Managing Editor's Note: Below is Jake Crosby's article from the Brandeis University Magazine, see the original HERE.
It’s not easy being a student at Brandeis with Asperger Syndrome — an autism spectrum disorder (ASD). In ninth grade, however, aspiring to attend Brandeis would have been impossible. My ASD got in the way of every aspect of learning and socialization. I could not stay focused in class — not for more than 30 seconds, according to my English teacher’s report for my individual education plan meeting. But this was nothing new; these problems had affected me my whole life.
Everything changed dramatically in February 2004. I was in a freshman history class, and suddenly I found myself participating and even dominating class discussions. Until then, I had never raised my hand or answered a question unless unexpectedly called on, in which case I would not know the answer. I needed an aide nearly full time to keep me on task. But now, for the first time in my life, I could truly function independently. It felt like a part of my mind that had been turned off was suddenly switched on. Teachers and staff at my high school expressed amazement at my success story — they’d never heard of anyone else with ASD making such progress. Sophomore year I was placed in all honors classes and began taking a foreign language.
Inspiration helped make this transformation possible. Another student in the class had similar difficulties staying on task and joining in class discussions. I recognized some of my own problems in him, and I badly wanted to change my academic performance.
Yet inspiration alone was not enough. I had wanted to make this change my whole life, failing at every previous attempt. All of the drugs I took to improve my attention gave me horrible side effects. Then about three weeks before my dramatic change, I began taking injections of methylated B-12 — a vitamin with a wide degree of reported success in autistic children. I believe I owe my college career to it and all my other supplements.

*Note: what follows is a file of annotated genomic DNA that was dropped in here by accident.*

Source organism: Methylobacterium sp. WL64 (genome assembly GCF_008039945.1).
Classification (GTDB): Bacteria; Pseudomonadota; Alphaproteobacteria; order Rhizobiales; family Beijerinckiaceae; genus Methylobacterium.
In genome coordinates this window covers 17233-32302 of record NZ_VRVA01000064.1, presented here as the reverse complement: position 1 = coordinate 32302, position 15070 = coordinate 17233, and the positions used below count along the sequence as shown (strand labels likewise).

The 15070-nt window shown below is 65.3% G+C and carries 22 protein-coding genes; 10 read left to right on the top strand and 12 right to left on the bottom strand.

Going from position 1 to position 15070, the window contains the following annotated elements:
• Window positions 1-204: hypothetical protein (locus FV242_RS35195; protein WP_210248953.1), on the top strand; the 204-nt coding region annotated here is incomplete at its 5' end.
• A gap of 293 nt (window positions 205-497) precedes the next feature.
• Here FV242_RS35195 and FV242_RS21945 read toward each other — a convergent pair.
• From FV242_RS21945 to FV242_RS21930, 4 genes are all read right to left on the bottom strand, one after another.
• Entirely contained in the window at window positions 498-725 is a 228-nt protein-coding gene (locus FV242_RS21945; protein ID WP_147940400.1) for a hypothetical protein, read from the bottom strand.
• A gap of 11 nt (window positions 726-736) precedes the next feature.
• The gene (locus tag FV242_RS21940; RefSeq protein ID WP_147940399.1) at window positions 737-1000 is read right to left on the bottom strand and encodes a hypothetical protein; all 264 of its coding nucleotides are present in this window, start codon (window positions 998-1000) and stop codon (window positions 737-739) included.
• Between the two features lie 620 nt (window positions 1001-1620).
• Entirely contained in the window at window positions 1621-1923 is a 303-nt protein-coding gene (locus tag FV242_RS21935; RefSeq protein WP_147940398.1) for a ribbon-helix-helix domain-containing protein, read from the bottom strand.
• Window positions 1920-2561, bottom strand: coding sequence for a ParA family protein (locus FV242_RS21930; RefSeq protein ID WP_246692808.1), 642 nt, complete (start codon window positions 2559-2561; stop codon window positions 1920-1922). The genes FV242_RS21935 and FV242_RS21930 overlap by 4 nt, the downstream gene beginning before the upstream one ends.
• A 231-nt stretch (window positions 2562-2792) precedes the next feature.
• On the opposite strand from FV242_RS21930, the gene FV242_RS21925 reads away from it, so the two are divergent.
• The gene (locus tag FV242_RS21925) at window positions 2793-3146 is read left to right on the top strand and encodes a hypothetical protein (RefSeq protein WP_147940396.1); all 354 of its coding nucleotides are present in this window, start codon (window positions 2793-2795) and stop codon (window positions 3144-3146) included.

If getting into college was hard, adapting to college life was a whole new challenge. I was severely impacted by suddenly being three hours from my home in Cos Cob, Connecticut. Unlike high school, most of college life takes place outside the classroom — time that I suddenly had to fill. I killed a lot of downtime in monotonous hours online (developing an Internet addiction I still struggle with). I had to learn to remind myself to turn work in on time and to take my vitamins.
Socially, college introduced a whole new world of temptations. In high school, I only went to one party. Freshman year of college, there were suddenly tons of parties. I crashed parties held by complete strangers, who didn’t seem to mind. Parties and alcohol did not solve my social problems, however, and by sophomore year I kicked the habit altogether.
Yet my autism spectrum disorder remained a deep, dark secret to all my professors and peers. I was afraid of being labeled and stigmatized. Sophomore year, for the first time in my life, I felt comfortable enough to disclose my condition to other people. Most were understanding and supportive. Though this did not earn me any lasting friends, I at least felt I was no longer hiding anything.
During my junior year, I coplanned Autism Awareness Week, out of which I cofounded Spectrum — the first and only autism awareness organization at Brandeis. I then helped organize a series of events for Autism Awareness Month. By disclosing my ASD, I not only became more comfortable with myself, I was also able to help others learn about autism. What was once a source of considerable hindrance is now cause for pride and strength — for all that I accomplished in spite of the obstacles thrown my way, and for my unique position to share my experience on the autism spectrum.
Jake Crosby ’11 is majoring in history and in health: science, society and policy. He is a contributing editor to ageofautism.com.